In a more outlandish human version of the experiment, scientists constructed a whole-body thermal sleeping suit, not dissimilar in appearance to a wet suit. Water was involved, but fortunately those willing to risk their dignity by donning the outfit did not get wet. Lining the suit was an intricate network of thin tubes, or veins. Crisscrossing the body like a detailed road map, these artificial veins traversed all major districts of the body: arms, hands, torso, legs, feet. And like the independent governance of local roads by separate states or counties of a nation, each body territory received its own separate water feed. In doing so, the scientists could exquisitely and selectively choose which parts of the body they would circulate water around, thereby controlling the temperature on the skin’s surface in individual body areas—all while the participant lay quietly in bed.

Selectively warming the feet and hands by just a small amount (1°F, or about 0.5°C) caused a local swell of blood to these regions, thereby charming heat out of the body’s core, where it had been trapped. The result of all this ingenuity: sleep took hold of the participants in a significantly shorter time, allowing them to fall asleep 20 percent faster than was usual, even though these were already young, healthy, fast-sleeping individuals.III

Not satisfied with their success, the scientists took on the challenge of improving sleep in two far more problematic groups: older adults who generally have a harder time falling asleep, and patients with clinical insomnia whose sleep was especially stubborn. Just like the young adults, the older adults fell asleep 18 percent faster than normal when receiving the same thermal assistance from the bodysuit. The improvement in the insomniacs was even more impressive—a 25 percent reduction in the time it took them to drift off into sleep.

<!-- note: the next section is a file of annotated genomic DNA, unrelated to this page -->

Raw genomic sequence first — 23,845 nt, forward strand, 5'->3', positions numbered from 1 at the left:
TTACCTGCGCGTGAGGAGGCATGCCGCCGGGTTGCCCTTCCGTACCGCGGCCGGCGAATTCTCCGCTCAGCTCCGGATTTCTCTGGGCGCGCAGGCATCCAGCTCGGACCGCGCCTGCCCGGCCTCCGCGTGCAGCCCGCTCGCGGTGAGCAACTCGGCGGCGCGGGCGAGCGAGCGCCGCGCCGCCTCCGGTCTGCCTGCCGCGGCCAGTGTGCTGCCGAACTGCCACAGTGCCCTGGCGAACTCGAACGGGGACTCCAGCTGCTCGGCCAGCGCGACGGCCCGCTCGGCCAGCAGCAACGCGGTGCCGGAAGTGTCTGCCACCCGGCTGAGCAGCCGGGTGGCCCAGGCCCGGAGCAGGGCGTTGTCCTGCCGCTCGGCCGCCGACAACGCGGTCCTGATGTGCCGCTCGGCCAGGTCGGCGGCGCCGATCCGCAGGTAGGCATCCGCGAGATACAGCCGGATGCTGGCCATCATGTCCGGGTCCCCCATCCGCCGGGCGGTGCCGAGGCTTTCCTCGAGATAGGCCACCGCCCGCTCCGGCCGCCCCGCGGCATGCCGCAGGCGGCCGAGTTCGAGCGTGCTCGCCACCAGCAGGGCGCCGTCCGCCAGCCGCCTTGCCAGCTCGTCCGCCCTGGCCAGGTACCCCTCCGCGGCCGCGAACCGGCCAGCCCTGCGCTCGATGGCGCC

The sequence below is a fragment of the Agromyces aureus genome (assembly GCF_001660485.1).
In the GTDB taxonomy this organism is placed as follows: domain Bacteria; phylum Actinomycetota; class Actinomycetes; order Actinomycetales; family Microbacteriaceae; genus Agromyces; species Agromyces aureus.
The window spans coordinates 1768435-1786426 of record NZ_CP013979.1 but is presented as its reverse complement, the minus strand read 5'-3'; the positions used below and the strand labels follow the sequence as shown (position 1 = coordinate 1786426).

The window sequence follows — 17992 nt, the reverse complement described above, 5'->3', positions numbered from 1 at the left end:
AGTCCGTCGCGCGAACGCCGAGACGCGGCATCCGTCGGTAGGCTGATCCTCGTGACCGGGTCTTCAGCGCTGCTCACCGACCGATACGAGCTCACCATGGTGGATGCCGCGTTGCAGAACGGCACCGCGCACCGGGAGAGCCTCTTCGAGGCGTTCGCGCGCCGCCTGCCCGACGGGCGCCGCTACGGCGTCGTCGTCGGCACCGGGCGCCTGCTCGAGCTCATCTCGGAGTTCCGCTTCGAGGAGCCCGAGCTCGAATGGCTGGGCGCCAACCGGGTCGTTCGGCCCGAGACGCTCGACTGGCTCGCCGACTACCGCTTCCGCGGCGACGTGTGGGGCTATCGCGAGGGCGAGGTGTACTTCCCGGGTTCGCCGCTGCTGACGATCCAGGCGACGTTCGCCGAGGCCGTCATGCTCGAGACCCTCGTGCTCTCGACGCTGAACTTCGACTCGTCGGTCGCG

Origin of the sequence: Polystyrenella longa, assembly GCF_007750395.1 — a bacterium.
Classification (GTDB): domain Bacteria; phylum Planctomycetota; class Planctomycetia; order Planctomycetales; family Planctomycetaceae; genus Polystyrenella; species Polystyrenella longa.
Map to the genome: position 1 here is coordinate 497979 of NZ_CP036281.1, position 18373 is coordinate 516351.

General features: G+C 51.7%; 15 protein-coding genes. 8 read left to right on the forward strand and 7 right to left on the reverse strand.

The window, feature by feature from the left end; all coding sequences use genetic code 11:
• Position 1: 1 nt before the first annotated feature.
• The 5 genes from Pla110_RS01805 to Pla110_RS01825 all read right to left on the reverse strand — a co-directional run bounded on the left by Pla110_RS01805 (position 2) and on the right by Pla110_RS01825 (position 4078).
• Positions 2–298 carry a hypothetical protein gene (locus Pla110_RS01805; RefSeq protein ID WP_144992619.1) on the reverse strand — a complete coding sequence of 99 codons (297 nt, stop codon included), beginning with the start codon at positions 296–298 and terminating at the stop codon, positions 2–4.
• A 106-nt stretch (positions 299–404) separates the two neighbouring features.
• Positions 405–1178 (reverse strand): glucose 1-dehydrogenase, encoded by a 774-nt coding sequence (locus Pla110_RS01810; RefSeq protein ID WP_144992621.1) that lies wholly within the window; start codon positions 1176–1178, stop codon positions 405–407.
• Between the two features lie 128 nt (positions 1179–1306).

Better still, as the researchers continued to apply body-temperature cooling throughout the night, the amount of time spent in stable sleep increased while time awake decreased. Before the body-cooling therapy, these groups had a 58 percent probability of waking up in the last half of the night and struggled to get back to sleep—a classic hallmark of sleep maintenance insomnia. This number tumbled to just a 4 percent likelihood when receiving thermal help from the bodysuit. Even the electrical quality of sleep—especially the deep, powerful brainwaves of NREM sleep—had been boosted by the thermal manipulation in all these individuals.

Knowingly or not, you have probably used this proven temperature manipulation to help your own sleep. A luxury for many is to draw a hot bath in the evening and soak the body before bedtime. We feel it helps us fall asleep more quickly, which it can, but for the opposite reason most people imagine. You do not fall asleep faster because you are toasty and warm to the core. Instead, the hot bath invites blood to the surface of your skin, giving you that flushed appearance. When you get out of the bath, those dilated blood vessels on the surface quickly help radiate out inner heat, and your core body temperature plummets. Consequently, you fall asleep more quickly because your core is colder. Hot baths prior to bed can also induce 10 to 15 percent more deep NREM sleep in healthy adults.IV

AN ALARMING FACT

Adding to the harm of evening light and constant temperature, the industrial era inflicted another damaging blow to our sleep: enforced awakening. With the dawn of the industrial age and the emergence of large factories came a challenge: How can you guarantee the en masse arrival of a large workforce all at the same time, such as at the start of a shift?

The solution came in the form of the factory whistle—arguably the earliest (and loudest) version of an alarm clock. The whistle’s skirl across the working village aimed to wrench large numbers of individuals from sleep at the same morning hour day after day. A second whistle would often signal the beginning of the work shift itself. Later, this invasive messenger of wakefulness entered the bedroom in the form of the modern-day alarm clock (and the second whistle was replaced by the banality of time card punching).